You, the people formerly known as the audience, as Jeff Jarvis has said, are the consumers of their enduring narratives. Bloggers spin the tales, and you consume.

So when, you might ask, does exposure, or transparency, become annoying?

At what point does sharing information about the latest breakup, the sex toy, the current flame, the past flame or the three-some become two much information—either for you, the audience—or for the exhibitionist you are so cheerfully watching?

And when the world hits TMI with the latest blog celebrity smack down, when it is good fun and when it is over sharing?

Sure, it’s tempting to focus on the public breakups, the flame wards, the Team Nicole and Team Paris camps, but it’s more interesting to examine how other writers—bloggers like ourselves—think about and manage their own boundaries as to what they write (and to ask you to think about what your boundaries and personal rules are).

To that end, we asked some of the bloggers we talked about in our preso to answer the following questions:

  • Do you feel you're public figure and you need to let everyone what's going on with you, or do you feel you have over shared at times?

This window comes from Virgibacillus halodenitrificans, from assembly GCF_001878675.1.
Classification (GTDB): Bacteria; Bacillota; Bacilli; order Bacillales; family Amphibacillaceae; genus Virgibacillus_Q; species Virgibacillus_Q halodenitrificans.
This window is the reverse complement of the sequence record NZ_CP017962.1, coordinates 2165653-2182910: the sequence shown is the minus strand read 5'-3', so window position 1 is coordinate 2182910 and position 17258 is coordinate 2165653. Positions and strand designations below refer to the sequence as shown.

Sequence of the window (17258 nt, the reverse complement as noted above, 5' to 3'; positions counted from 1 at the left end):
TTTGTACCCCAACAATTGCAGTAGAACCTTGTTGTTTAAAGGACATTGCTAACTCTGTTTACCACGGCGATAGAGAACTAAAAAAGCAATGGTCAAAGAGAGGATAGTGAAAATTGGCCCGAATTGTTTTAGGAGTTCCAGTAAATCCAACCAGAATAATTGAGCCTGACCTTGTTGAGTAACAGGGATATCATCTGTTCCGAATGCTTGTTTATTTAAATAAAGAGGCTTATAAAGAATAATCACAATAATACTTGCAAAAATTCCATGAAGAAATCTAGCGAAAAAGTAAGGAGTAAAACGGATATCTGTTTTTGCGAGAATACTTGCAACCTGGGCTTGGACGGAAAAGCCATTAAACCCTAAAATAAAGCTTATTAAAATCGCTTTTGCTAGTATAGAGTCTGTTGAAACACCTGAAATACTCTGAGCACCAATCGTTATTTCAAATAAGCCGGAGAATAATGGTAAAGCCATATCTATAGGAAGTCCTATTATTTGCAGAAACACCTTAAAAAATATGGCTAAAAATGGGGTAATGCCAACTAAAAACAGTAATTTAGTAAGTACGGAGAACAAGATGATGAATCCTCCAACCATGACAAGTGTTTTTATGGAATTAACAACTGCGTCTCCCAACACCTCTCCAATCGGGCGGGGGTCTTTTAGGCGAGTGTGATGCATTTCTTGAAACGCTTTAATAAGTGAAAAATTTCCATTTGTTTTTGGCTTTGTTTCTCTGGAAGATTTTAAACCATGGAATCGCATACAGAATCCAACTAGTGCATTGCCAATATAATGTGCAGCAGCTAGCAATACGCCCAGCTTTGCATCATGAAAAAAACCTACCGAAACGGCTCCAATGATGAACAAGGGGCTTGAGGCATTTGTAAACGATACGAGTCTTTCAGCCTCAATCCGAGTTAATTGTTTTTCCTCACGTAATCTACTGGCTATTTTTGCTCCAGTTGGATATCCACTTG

• How did you come to the transparency you have?
  • Did you feel that you over shared at times? Why or why not? About what? And what did you learn from this/did you change your voice?
  • For people who feel they have ended up more of their personal life than they intended, what advice would you give them?

Here are some of the responses we collected (and some relevant items already out in the blogosphere):

Rachel Kramer Bussel
--Do you feel you're public figure and you need to let everyone what's going on with you, or do you feel you have over shared at times?
I don't think of myself as a public figure so much as I know I have lots of friends and acquaintances as well as readers who I don't know who appreciate knowing what I'm up to. That being said, though, I think I've always written, online and off, as a mechanism first and foremost for me to sort out my thoughts. Sharing them is almost secondary.

Once you get used to sharing in a certain way, whether it's via blog or Twitter, and you do add a level of openness, it's hard to back down from that without people thinking something is wrong. That can start a vicious cycle where you spend inordinate amounts of time posting when you could be doing other more productive things, so I think the key is finding a balance, one I'm pretty sure I haven't yet struck.

- How did you come to the transparency you have?

I started writing about sex, first with erotica and then some nonfiction, back when I was in law school in the late 90's. I used my real name just because I always had; I didn't give a pseudonym all that much thought, and that followed me to the internet. It's one of those questions I don't even bother asking myself – would I have been better off with a pseudonym? Possibly, but I think juggling two names and identities would've been pretty tough for me.